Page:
DNA analysis of human skeletal remains associated with the Batavia mutiny of 1629

WA Museum Records and Supplements | Updated 1 years ago

ABSTRACT – The wrecking of the Verenigde Oostindische Compagnie retourschip Batavia, and the subsequent massacre that ensued, is one of the most macabre events in the history of pre-colonial European activity in Australia. Human skeletal remains have been recovered during the excavation of sites on Beacon Island in the Houtman Abrolhos that are associated with the Batavia mutiny. Four individual burials were discovered between 1960 and 1964 and a further six individuals (including children) were recovered from a multiple burial excavated between 1994 and 2001.

The physical remains of those victims of the Batavia mutiny were previously analysed in order to estimate age, sex, stature and to describe their general state of health and any evidence of perimortem trauma that may have contributed to death. These data were interpreted in relation to historical and archaeological evidence to postulate who the individuals may have been, and to rule out other potential burials that occurred during the mutiny. There are, however, some inherent limitations with the anthropological analyses: first, familial relationships cannot be ascertained from the physical remains; second, it is not possible to reliably estimate sex in the immature skeleton. To that end, the aim of the present project is to study the familial relationships of the almost 400-year-old remains and to determine their sex based on molecular genetic analysis.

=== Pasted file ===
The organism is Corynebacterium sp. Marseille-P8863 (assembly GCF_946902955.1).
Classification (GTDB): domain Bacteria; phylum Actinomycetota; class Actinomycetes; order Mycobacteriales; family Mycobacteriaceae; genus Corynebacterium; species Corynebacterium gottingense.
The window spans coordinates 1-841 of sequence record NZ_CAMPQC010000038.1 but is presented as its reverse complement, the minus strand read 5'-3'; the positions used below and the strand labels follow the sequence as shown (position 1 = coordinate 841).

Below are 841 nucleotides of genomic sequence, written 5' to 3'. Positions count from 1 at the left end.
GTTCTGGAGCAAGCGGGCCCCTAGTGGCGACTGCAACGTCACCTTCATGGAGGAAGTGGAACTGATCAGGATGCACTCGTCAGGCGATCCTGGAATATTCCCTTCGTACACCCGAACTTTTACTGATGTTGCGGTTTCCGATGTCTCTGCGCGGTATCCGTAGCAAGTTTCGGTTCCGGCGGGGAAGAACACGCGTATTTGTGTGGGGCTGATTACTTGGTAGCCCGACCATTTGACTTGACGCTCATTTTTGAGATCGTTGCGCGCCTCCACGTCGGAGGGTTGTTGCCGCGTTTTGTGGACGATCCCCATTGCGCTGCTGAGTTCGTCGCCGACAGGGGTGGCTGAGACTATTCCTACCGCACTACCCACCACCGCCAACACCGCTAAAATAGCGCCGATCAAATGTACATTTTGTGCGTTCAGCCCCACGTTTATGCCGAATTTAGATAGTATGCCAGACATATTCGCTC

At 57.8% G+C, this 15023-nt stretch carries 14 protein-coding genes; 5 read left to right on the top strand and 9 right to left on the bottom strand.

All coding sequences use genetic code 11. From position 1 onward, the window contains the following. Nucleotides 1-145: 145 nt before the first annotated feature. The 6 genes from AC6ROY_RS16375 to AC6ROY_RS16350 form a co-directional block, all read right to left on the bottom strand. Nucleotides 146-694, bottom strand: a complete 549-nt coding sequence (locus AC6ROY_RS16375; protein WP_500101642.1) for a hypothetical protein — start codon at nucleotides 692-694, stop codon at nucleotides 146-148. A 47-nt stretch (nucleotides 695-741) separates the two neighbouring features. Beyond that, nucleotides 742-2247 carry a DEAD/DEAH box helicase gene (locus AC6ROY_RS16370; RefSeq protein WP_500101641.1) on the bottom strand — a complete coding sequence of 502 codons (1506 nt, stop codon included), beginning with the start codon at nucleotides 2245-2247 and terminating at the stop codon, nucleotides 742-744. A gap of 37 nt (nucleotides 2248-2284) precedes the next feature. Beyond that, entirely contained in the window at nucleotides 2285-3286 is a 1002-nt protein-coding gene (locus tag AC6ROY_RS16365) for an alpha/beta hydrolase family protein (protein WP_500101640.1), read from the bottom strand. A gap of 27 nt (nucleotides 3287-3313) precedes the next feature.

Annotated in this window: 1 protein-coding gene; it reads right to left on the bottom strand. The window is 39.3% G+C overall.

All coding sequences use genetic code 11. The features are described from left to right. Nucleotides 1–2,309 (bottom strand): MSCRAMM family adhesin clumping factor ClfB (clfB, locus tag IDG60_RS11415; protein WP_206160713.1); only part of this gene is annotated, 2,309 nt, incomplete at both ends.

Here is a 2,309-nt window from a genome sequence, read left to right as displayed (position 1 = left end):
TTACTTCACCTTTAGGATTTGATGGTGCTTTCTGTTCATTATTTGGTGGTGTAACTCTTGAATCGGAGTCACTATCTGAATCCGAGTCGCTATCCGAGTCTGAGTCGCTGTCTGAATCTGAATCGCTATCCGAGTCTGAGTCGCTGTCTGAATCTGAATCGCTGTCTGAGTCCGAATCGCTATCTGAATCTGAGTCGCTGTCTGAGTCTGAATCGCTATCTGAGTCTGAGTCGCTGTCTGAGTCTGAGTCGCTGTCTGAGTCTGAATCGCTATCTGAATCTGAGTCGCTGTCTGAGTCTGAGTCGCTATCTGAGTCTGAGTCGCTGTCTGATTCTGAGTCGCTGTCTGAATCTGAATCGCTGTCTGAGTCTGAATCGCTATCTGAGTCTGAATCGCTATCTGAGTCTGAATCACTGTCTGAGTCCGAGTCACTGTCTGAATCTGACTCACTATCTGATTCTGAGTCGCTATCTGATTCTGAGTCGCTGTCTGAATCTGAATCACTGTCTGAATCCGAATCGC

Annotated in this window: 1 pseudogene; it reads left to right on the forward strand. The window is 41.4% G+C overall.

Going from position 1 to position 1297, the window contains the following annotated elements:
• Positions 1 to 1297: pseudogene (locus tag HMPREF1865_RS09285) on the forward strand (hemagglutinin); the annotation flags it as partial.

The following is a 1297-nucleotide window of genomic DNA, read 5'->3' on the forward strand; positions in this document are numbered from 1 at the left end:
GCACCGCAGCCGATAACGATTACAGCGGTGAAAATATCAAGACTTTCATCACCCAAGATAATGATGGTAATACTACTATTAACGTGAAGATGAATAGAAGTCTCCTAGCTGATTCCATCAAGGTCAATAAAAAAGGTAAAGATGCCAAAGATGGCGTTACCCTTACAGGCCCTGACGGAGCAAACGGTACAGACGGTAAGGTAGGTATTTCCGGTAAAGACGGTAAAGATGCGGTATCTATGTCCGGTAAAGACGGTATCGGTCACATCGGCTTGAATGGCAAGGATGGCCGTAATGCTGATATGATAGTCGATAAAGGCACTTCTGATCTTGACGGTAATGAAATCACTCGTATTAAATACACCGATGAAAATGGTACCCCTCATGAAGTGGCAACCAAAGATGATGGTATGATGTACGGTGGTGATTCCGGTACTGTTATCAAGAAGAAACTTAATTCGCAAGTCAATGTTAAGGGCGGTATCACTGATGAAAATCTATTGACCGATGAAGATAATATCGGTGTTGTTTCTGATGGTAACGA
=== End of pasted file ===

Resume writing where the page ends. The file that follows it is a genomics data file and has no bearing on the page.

Teeth from nine of the victims were available for DNA analysis. Following extraction and decontamination, the pulp chamber of the tooth was drilled and powdered sample collected. With regard to sex estimation, attempts to type the amelogenin gene on chromosomes X and Y were ultimately unsuccessful, most likely due to the overall poor preservation of the remains. DNA analyses of the hypervariable regions within the maternally inherited mitochondrial genome, however, suggest that there is no maternal relationship between two of the children in the multiple burial, which has important ramifi cations for establishing potential identifi cations of the victims.

KEYWORDS: molecular anthropology; physical anthropology.

Author(s) Padillah Yahya, Silvana Gaudieri and Daniel Franklin
Records 26 : Part 1
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